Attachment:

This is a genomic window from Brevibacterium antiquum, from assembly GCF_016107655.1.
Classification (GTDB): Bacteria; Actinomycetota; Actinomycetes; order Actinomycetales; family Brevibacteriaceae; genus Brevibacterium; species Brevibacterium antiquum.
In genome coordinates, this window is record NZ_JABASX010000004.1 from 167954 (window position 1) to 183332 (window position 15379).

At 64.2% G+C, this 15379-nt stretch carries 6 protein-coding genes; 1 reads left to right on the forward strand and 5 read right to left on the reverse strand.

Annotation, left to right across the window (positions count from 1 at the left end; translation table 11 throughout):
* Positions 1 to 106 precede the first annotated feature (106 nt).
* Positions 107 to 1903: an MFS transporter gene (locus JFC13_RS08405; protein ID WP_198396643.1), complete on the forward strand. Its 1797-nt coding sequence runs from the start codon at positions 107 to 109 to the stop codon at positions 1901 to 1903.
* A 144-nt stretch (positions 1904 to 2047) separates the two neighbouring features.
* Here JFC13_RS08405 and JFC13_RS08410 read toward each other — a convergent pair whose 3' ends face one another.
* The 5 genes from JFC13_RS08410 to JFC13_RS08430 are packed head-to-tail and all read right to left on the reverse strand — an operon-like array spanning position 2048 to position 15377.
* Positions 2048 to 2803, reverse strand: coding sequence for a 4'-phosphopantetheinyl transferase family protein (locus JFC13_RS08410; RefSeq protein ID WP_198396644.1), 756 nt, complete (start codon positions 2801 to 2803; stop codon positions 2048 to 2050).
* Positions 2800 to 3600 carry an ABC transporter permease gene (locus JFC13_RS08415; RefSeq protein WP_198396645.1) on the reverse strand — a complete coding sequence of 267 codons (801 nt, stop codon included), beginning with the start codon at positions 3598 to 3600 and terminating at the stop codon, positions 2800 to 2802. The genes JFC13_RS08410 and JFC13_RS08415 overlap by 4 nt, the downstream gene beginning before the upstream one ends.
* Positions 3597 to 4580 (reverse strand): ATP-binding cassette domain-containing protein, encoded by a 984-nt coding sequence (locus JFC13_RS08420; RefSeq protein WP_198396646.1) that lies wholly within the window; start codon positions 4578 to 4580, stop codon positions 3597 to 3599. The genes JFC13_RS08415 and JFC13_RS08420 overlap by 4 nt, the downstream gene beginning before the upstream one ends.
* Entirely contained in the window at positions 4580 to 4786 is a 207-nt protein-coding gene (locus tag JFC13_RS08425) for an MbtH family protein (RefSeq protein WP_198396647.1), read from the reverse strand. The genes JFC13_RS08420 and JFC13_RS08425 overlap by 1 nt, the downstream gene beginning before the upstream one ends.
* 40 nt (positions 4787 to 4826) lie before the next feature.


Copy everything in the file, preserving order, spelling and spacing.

This is a genomic window from Brevibacterium antiquum, from assembly GCF_016107655.1.
Classification (GTDB): Bacteria; Actinomycetota; Actinomycetes; order Actinomycetales; family Brevibacteriaceae; genus Brevibacterium; species Brevibacterium antiquum.
In genome coordinates, this window is record NZ_JABASX010000004.1 from 167954 (window position 1) to 183332 (window position 15379).

At 64.2% G+C, this 15379-nt stretch carries 6 protein-coding genes; 1 reads left to right on the forward strand and 5 read right to left on the reverse strand.

Annotation, left to right across the window (positions count from 1 at the left end; translation table 11 throughout):
* Positions 1 to 106 precede the first annotated feature (106 nt).
* Positions 107 to 1903: an MFS transporter gene (locus JFC13_RS08405; protein ID WP_198396643.1), complete on the forward strand. Its 1797-nt coding sequence runs from the start codon at positions 107 to 109 to the stop codon at positions 1901 to 1903.
* A 144-nt stretch (positions 1904 to 2047) separates the two neighbouring features.
* Here JFC13_RS08405 and JFC13_RS08410 read toward each other — a convergent pair whose 3' ends face one another.
* The 5 genes from JFC13_RS08410 to JFC13_RS08430 are packed head-to-tail and all read right to left on the reverse strand — an operon-like array spanning position 2048 to position 15377.
* Positions 2048 to 2803, reverse strand: coding sequence for a 4'-phosphopantetheinyl transferase family protein (locus JFC13_RS08410; RefSeq protein ID WP_198396644.1), 756 nt, complete (start codon positions 2801 to 2803; stop codon positions 2048 to 2050).
* Positions 2800 to 3600 carry an ABC transporter permease gene (locus JFC13_RS08415; RefSeq protein WP_198396645.1) on the reverse strand — a complete coding sequence of 267 codons (801 nt, stop codon included), beginning with the start codon at positions 3598 to 3600 and terminating at the stop codon, positions 2800 to 2802. The genes JFC13_RS08410 and JFC13_RS08415 overlap by 4 nt, the downstream gene beginning before the upstream one ends.
* Positions 3597 to 4580 (reverse strand): ATP-binding cassette domain-containing protein, encoded by a 984-nt coding sequence (locus JFC13_RS08420; RefSeq protein WP_198396646.1) that lies wholly within the window; start codon positions 4578 to 4580, stop codon positions 3597 to 3599. The genes JFC13_RS08415 and JFC13_RS08420 overlap by 4 nt, the downstream gene beginning before the upstream one ends.
* Entirely contained in the window at positions 4580 to 4786 is a 207-nt protein-coding gene (locus tag JFC13_RS08425) for an MbtH family protein (RefSeq protein WP_198396647.1), read from the reverse strand. The genes JFC13_RS08420 and JFC13_RS08425 overlap by 1 nt, the downstream gene beginning before the upstream one ends.
* 40 nt (positions 4787 to 4826) lie before the next feature.